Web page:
Rosé offers are the wine world’s own special version of consumerism gone mad. Like Christmas displays at department stores, every year the shit comes earlier and earlier. Honestly, it’s a bit ludicrous and we all know it, but here we are.
With that elegant introduction, three new rosé offerings this year: a Pinot Noir rosé from the unsung heroes of Baden, Shelter, plus two stunners from the recently made great-again USA, courtesy of Bellwether (FLX) and Maître-de-Chai (CA).
The gëek rosé classics from Migot, Stein and Seehof are back too, so go nuts.
Wines arrive March-May, depending. See below for all the details and fascinating commentary. To order, kindly email firstname.lastname@example.org
With many thanks, Stephen
Bellwether (Finger Lakes)
ARRIVES MARCH (aka soon)
2016 Pinot Noir Rosé – about $21
The Johnny Cash of the Finger Lakes releases his first rosé in two years. Kris avoids making rosés in general because they are too easy to sell – too financially advantageous. But he’s humored us this year. 100% Pinot Noir, mostly from the Sawmill Creek Vineyard on the eastern side of Seneca with a bit of A&D Pinot Noir (Keuka Lake) to energize it. This is a high-toned tour-de-force of FLX rosé. While the wine will be here in a few weeks, have a bit of patience. If it’s a serious wine, which this is, it’s not super happy about being consumed in March. But April, May and beyond, watch out. Carhartt swag not included, but we’re working on it.
ARRIVES LATE APRIL
2016 Seehof Pinot Noir Rosé
Florian Fauth represents the fifth generation at this estate, located in Westhofen, one of the most famous villages in the Rheinhessen, near the most famous winemaker in the Rheinhessen: K.P. Keller. Florian’s sister is, in fact, married to Keller which is relevant because the two talk a lot and have a similar sensibility. In this region, limestone reigns supreme, not slate. Verily, Pinot Noir is very at home and Florian’s rosé highlights the transparent, crystal-clear freshness of great Pinot rosé, at an absurd price because it’s, well, German, and NOT from Keller.
Maître-de-Chai (Mendocino CA)
2016 Poor Ranch Carignan Rosé – about $21
MAGS AVAIL – about $55
The Poor family has been farming their vineyards since the 1880s; most of the vines were planted in the 1930s and 40s. Sand and granite soils, harvested at a fresh 21 brix, MDC’s rosé has bright fruit, great salinity and, yup, enough acidity to make sense in the vom Boden rosé DI. Mags too. Why not.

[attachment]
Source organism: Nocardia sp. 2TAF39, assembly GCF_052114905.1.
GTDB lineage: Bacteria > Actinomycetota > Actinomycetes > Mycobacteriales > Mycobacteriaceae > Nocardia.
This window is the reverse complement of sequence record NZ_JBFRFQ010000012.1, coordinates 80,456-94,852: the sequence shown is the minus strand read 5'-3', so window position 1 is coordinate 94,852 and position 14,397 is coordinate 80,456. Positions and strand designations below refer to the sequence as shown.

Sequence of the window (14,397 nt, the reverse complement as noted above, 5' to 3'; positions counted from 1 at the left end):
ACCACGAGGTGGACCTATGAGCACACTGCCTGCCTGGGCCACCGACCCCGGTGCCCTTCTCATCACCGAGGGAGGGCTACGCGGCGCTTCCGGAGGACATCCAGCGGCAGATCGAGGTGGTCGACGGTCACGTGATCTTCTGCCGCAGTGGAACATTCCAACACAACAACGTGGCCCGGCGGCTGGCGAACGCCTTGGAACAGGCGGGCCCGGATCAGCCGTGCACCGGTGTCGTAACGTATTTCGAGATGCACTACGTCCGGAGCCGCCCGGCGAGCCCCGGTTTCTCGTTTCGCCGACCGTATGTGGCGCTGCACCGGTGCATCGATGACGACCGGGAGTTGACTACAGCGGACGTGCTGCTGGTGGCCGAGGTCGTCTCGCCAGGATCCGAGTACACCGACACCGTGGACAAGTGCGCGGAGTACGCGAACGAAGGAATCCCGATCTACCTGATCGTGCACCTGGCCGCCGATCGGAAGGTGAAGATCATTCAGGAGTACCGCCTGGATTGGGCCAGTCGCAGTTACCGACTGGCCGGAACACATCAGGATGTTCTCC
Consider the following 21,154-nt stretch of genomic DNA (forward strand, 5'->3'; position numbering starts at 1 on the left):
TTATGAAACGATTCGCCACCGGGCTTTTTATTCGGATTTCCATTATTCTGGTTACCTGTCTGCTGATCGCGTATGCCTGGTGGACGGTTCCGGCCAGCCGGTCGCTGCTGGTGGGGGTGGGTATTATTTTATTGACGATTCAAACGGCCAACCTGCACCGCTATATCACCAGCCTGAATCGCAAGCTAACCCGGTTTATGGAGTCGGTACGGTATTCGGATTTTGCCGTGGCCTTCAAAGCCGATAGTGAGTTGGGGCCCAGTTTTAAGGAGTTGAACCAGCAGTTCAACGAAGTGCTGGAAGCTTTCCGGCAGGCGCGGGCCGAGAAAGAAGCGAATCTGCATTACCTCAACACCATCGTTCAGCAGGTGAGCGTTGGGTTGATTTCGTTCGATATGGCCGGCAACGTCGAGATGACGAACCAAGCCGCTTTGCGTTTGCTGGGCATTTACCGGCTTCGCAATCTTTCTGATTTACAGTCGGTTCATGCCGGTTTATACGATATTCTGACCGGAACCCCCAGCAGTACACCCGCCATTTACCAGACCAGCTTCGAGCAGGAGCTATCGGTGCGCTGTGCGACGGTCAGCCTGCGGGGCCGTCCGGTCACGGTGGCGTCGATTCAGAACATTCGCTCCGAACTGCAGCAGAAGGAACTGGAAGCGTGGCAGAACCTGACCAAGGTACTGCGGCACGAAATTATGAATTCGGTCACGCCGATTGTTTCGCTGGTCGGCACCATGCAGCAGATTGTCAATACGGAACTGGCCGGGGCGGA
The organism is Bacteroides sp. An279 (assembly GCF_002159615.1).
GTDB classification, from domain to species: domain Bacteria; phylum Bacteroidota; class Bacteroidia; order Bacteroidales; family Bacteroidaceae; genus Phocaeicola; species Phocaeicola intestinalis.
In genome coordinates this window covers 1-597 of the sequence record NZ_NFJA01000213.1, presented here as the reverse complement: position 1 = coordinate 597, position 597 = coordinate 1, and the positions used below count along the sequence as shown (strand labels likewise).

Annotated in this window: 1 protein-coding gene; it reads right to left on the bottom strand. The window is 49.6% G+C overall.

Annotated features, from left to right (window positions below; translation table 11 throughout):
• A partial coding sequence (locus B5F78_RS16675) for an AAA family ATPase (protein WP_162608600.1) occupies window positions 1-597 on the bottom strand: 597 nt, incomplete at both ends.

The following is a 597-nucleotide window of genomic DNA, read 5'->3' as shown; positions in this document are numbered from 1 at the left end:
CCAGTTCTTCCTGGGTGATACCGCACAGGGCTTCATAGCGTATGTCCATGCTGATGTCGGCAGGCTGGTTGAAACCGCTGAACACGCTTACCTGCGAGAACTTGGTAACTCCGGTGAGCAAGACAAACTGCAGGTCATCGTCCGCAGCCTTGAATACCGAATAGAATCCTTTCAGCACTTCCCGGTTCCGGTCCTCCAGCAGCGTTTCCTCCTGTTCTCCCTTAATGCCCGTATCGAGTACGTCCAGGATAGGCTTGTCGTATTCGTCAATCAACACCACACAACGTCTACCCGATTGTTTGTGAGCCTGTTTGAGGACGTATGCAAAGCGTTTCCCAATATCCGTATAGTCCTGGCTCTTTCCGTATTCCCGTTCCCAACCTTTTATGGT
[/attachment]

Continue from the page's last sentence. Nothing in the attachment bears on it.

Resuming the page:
ARRIVES LATE APRIL
2016 Stein Rosé – about $23
2016 Stein Rosecco (sparkling rosé)
Our favorite rebel/activist in the Mosel, Ulli Stein is one of the most soulful growers on the Mosel. He is a vocal activist for steep-slate viticulture – a manifesto warning of the abandonment of steep Mosel vineyards and the threat to this 2,000-year-old viticultural history was summarized and translated in The Art of Eating.
Both of Stein’s rosé cuvees are mostly comprised of Pinot Noir (80%+) with small amounts of rogue Mosel Cabernet and Merlot. All the fruit is from the Mosel, from steep slate slopes and is hand-harvested. Shimmering, dry with rigorous acidity. These are like the Clos Cibonne of the Mosel; they’re awesome and are getting culty and will sell out quickly. You have been warned.
ARRIVES LATE APRIL
2016 Shelter Pinot Noir Rosé – about $25
Shelter makes extraordinarily delicate, fragrant Pinot Noir in Baden, a region mostly known for wines that tend to be big bruisers with a lot of lumber. This is their first rosé and it flaunts all the harmony, whispering intensity and lacy minerality that characterize every wine from this humble husband-and-wife team.
2016 Migot Vin Gris
(50/50 Gamay & Pinot Noir) – about $21
2016 Migot Vin Gris “Cuvée Gamay”
(70/30 Gamay & Pinot Noir) – about $21
The Mosel River (let’s call it “Moselle,” we’re in France) begins in Alsace but spends most of its time running north through the Lorraine, the ignored little-brother of Alsace. The historical shortcomings of this region (less ripeness, few ambitious growers) are rapidly disappearing as rising temperatures and interests compel curious growers into overlooked places. We like – we obsess in – the periphery. For those looking for wines of finesse and delicacy, this is a thrilling region and there are few better than the young Camille Migot: all hand-harvest, certified organic, all wild-yeast fermentations, NO chaptalization. Really serious. The Vin Gris is the calling card of the region, a richer, layered rosé that carries the nervous energy of the north.